It’s a valid question. Does the health of a civilization depend on us maintaining polite manners in order to preserve the social fabric, or does it depend on us shedding and shredding them in order to make undeniable statements?

We saw the first option played out at the recent farewell party thrown by White House reporters for Sanders — the same press secretary who had gone 100 days without a press briefing, delivered false reports to reporters and fiercely defended a president who accuses the media of being “the enemy of the people.” 

Amanda Darrach detailed the night for the Columbia Journalism Review for a story in which many of the attending reporters didn’t want to actually be named. 

“A White House correspondent who resembled a young William Shatner (and didn’t want to be named) took a gulp of beer and said that the night felt like ‘the end of a battle, or a decent game of rugby, where at the end of the day you shake hands,’” Darach wrote. “A colleague chimed in, ‘Everybody has their issue with Sarah Sanders, but if you can’t have a drink with somebody, then all of civilization has broken down.’” 

(I can’t help but think of the line from the 1996 film adaptation of Jane Austen’s “Emma” when the titular character, played by Gwyneth Paltrow, finds out her main social rival is back in town: “I must throw a party for her! Otherwise everyone will feel at once how much I dislike her.”) 

On the other side of the civility spectrum, we have last night’s debacle, in which a restaurant employee reportedly spits on Eric Trump. Eric is one of the lesser players in the Trump political machine when compared to his powerful siblings Donald Jr. and Ivanka, not to mention Ivanka’s husband Jared Kushner. Even Eric’s wife Lara, a Trump campaign adviser and host of the Trump campaign’s web series “Real News Update,” has a more explicitly political role in the family. Protesting McConnell or Sanders could be seen as a way of getting the attention of someone with actual political power. Spitting on Eric is purely a gesture of contempt directed at the entire Trump family; he’s just the representative.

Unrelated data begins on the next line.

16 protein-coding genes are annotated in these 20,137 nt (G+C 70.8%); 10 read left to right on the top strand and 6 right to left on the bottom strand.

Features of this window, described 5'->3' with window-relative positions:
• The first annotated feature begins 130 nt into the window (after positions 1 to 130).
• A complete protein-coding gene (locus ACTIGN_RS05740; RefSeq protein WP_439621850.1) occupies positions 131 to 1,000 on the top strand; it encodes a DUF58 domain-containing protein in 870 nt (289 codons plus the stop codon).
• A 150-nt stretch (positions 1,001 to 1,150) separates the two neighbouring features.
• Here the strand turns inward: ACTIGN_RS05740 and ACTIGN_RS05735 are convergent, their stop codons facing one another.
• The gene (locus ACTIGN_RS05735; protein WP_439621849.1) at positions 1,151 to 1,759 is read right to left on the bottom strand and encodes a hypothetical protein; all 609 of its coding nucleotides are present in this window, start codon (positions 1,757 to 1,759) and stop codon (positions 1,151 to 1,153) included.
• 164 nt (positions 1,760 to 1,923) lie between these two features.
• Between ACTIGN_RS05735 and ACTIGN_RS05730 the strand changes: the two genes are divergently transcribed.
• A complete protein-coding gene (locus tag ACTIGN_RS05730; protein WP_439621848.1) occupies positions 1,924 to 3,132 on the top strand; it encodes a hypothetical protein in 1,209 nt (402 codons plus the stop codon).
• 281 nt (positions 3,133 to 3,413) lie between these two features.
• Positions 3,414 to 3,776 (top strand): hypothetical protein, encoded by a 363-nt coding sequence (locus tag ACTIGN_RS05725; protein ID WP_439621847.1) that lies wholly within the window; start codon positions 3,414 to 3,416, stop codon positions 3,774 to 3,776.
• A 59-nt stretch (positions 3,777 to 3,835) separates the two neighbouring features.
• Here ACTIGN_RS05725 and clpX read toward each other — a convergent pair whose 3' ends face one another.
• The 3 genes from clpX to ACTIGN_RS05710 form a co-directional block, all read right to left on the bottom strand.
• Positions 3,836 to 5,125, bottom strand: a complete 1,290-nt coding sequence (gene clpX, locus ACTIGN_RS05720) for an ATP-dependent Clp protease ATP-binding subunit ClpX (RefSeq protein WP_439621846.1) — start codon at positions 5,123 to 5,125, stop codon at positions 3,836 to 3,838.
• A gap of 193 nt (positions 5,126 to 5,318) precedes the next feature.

And while in his interview with Brietbart, Eric Trump interpreted the act as a sign his father is doing something right (“When somebody is sick enough to resort to spitting on someone, it just emphasizes a sickness and desperation and the fact that we’re winning.”) there was no reflection on how or why the general level of contempt could be reaching a boiling point.  

Late last week, the deplorable conditions of a detention facility in Clint, Texas, became public after investigators spoke with nearly 50 children about their time in the facility. Investigators found children were often sleeping on cold floors, were underfed, untreated for flu and lice outbreaks, and went without basic essentials like toothbrushes. 

Then yesterday, a photo began circulating of a father and his two-year-old daughter who had drowned while crossing the Rio Grande river in an effort to reach Brown, Texas. Óscar Alberto Martínez Ramírez and his daughter, Valeria, were being detained in a migrant camp on the Mexican side of the border. As conditions worsened and temperatures peaked, they attempted to cross alone to seek asylum.  

So while politicians and those in political power — along with those who work to keep them in power — may want to carry on with their normal daily lives, the results of unconscionable policies under this administration have clearly moved beyond politics as usual. As members of the public grapple with this seismic shift, the rules of civility might be under revision in the process.

By Ashlie D. Stevens

Ashlie D. Stevens is Salon's food editor. She is also an award-winning radio producer, editor and features writer — with a special emphasis on food, culture and subculture. Her writing has appeared in and on The Atlantic, National Geographic’s “The Plate,” Eater, VICE, Slate, Salon, The Bitter Southerner and Chicago Magazine, while her audio work has appeared on NPR’s All Things Considered and Here & Now, as well as APM’s Marketplace. She is based in Chicago.